Student - 5 september 2019

Cultivating resilience in slums

tekst:
Inge Corino

Who? Mirjam van der Kraats (23), MSc student of International Development Studies
What? Thesis study for Cordaid
Where? Jakarta (Indonesia), Cebu City (Philippines), Yangon (Myanmar)

‘For three months, I flew to a new city every month for my thesis on Cordaid’s urban resilience projects. At first, the crowds and chaos took a lot of getting used to, especially in Jakarta. The roads are always jam-packed, so the only way to get anywhere is by scooter taxi. The first time I sat on the back of one was pretty nerve-racking. I was given a half-loose helmet for my head, and my hands were still looking for something to hold on to when off we went, whizzing in and out between the cars. The heat, the honking and the exhaust fumes overwhelmed my senses. Fortunately I quickly learned to give up control, and sitting on the back of a scooter seemed totally normal after a few days. Now it is one of the things I miss about my time in Asia. Those scooter rides gave me the opportunity to see what life is really like in the city. I so enjoyed the little scenes from the daily lives of the locals and the backstreets where tourists never come.

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Swimming in waste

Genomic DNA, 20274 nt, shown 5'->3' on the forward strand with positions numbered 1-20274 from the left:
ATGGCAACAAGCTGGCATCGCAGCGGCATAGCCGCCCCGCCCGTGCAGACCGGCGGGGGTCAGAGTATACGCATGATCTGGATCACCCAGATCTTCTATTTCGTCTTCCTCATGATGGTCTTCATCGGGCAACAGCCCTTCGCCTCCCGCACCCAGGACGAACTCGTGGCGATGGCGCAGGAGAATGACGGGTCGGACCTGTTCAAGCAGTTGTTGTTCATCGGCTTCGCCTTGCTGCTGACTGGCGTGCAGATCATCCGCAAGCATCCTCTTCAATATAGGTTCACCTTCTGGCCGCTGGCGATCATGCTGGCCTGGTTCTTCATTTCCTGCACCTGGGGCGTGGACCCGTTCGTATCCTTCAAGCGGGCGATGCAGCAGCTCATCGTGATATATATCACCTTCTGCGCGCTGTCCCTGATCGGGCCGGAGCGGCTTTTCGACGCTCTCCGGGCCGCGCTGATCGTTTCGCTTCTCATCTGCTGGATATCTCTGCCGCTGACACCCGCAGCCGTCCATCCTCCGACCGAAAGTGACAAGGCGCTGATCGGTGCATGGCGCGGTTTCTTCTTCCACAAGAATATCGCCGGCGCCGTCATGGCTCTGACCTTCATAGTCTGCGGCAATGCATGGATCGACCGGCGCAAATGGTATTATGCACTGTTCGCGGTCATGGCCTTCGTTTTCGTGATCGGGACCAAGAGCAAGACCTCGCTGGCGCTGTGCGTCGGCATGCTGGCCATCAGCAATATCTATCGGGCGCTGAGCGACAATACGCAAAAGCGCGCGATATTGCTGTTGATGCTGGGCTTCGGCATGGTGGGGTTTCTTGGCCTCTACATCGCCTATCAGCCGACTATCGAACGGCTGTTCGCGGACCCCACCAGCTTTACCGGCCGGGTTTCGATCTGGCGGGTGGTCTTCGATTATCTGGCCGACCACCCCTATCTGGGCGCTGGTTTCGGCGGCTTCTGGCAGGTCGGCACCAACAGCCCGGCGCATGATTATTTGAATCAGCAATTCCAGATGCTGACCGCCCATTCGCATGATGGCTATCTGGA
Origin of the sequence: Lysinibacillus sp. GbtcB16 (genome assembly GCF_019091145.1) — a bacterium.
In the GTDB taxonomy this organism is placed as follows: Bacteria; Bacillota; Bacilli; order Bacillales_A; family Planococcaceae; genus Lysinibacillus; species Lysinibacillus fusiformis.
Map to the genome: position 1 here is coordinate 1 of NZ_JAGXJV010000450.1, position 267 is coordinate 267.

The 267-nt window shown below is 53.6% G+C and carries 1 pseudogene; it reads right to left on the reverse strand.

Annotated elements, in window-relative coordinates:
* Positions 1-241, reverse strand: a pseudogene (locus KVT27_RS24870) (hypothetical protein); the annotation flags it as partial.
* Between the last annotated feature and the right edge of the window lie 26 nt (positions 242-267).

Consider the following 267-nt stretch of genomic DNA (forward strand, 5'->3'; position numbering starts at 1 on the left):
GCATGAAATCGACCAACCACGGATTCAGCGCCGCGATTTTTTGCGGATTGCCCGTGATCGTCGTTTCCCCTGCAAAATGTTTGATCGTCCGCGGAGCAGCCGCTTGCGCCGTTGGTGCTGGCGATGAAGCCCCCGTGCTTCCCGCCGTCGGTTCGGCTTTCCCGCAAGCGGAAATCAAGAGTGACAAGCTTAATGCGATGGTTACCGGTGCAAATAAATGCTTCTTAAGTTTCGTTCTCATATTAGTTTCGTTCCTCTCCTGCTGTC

I was conducting research on urban projects that aim to improve the resilience of the local population. I visited places and saw situations that no one should have to live in. In the slums you see children swimming in a lake of waste and you can smell burnt plastic. The houses are on rickety bamboo stilts and it feels like you could fall through the floor any moment. The worst part was that fifteen minutes away there was a luxurious shopping centre where the very rich indulged in splendour. That difference between rich and poor was probably the most harrowing, confrontational part of my experience.

I saw situations that no one should have to live in
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Positive mindset

The work and the people I met have become a great source of inspiration for me. In my interviews I was often surprised by the positive mindset of the local population. They always make the best of things and are actually happy, despite the poor conditions. I will never forget the many smiles and their hospitality. My fieldwork also showed me how development organizations work locally. In my degree programme we learn to look critically at development work, but when you visit the projects it is not the same. It is inspiring to see how passionate the local staff are, how committed they are to improving living conditions in their communities.’


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